Mother Hen

  1. 5
    have you ever worked with a nurse who thought she needed to be super sweet to get the aides to do their terribly hard work? who frequently brought them food and thanked them all the time for doing what they are paid to do?

    i believe in being as nice to everyone as possible, showing respect to all. and being a guy, i do a whole lot of helping the ladies with heavy patients. i don't quite understand the mindset of thanking someone for coming to work and doing what they're supposed to do, what they are hired to do. they are not children and they don't need me or anyone else to mother hen them. imho.

    that's not to say that i don't appreciate them or tell them i appreciate them or say things like, "we had a good day, yes? thanks, you guys." or even occasionally take in some bagels or donuts. but i think there's not a requirement for me to spend my hard-earned money on my coworkers. i think being courteous and helpful every day, thanking them as we go if they do something truly over and above, letting them know that i really do appreciate when they go the extra mile - these are enough. no one is thanking me for my everyday work. no red carpet is rolled out when i arrive. why must i do those things for the aides?

    i think that adults should come to work when scheduled, short of a true emergency. they should have a positive attitude on the job, leaving their personal woes at home. if they are too overwhelmed by a personal matter, it might be best for them to not come in. really. i don't have time to worry about them while i'm supposed to be taking care of patients. it's not that i don't care about my coworkers, although i probably don't care as much as i used to. it's just that, over the long years of my working life, i have learned that some people will suck you dry, given the chance. they will talk incessantly about their ex or whoever/whatever is going on in their lives. they will complain from now to next july about the assignment, lack of supplies, or whatever - but never talk to someone who can actually make needed changes - they want me or someone else to go to bat for them. i have enough of my own issues to try to change. i try to get them to see themselves as change agents and speak up, intelligently and professionally, of course, to the right party. they rarely do. so, they just go on moaning and complaining about management and insurers and the other shifts.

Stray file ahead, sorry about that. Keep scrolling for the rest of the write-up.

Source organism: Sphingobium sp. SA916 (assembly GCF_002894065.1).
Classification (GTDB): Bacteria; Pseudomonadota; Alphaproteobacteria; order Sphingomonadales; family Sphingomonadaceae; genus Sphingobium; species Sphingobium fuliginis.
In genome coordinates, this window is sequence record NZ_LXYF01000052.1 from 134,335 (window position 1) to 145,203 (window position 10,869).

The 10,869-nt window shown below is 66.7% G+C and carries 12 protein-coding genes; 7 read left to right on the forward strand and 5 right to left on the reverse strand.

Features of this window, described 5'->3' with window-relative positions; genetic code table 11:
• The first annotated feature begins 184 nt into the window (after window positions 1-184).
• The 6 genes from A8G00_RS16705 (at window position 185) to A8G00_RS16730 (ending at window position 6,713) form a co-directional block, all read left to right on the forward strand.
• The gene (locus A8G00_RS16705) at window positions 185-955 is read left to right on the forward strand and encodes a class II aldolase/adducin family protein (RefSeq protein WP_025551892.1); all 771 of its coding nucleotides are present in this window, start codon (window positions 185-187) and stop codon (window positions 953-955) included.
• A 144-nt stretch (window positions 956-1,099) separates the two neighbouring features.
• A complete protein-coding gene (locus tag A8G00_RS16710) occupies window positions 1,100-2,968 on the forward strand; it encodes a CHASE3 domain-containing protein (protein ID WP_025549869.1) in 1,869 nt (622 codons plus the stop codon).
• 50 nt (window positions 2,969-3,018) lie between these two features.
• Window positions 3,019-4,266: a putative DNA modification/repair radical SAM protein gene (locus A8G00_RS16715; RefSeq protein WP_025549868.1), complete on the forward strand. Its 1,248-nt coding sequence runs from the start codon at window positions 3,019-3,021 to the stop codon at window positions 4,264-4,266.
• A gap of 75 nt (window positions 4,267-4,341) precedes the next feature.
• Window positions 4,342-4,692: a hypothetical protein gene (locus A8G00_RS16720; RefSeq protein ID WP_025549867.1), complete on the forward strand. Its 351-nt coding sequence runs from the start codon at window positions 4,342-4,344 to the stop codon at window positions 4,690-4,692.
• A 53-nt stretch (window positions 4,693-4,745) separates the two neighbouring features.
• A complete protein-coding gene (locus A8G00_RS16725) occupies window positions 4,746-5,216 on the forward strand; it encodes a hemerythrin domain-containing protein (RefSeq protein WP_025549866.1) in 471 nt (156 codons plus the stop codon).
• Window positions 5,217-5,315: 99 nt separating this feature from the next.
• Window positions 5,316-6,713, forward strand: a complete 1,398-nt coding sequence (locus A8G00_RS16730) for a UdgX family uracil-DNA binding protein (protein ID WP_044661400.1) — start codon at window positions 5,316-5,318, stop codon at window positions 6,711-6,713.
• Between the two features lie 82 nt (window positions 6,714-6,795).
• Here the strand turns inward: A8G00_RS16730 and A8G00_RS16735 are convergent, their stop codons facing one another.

i guess i'm not a good motivator. personally, it is fear (of not having an income or benefits) that motivates me. most people are probably seeking more from work than just the money and benefits. yes, i do enjoy helping people, solving problems, and knowing that i am a good nurse. but i am not looking to buy friendship with food or kudos.

    does it make me a bad nurse or a bad person if i choose to not mother hen the staff?

    of course, as a guy, it's a little hard to mother anyone. imagine if i were papa roostering them, though!
    Last edit by Kooky Korky on Jun 25, '11

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  2. 23 Comments...

  3. 17
    This topic is a topic that sometimes is a pet peeve of mine. Just the overall concept of rewarding behavior that is expected.

    I fully believe in praising those that go above and beyond and acknowledging that in whatever way you wish.

    But something that drives me nuts, Tip jars at fast food places. Not places where someone is serving you and depends on tips. But the person takes your order at a register and hands you the bag and there is a jar asking for tips. Seriously?!?!?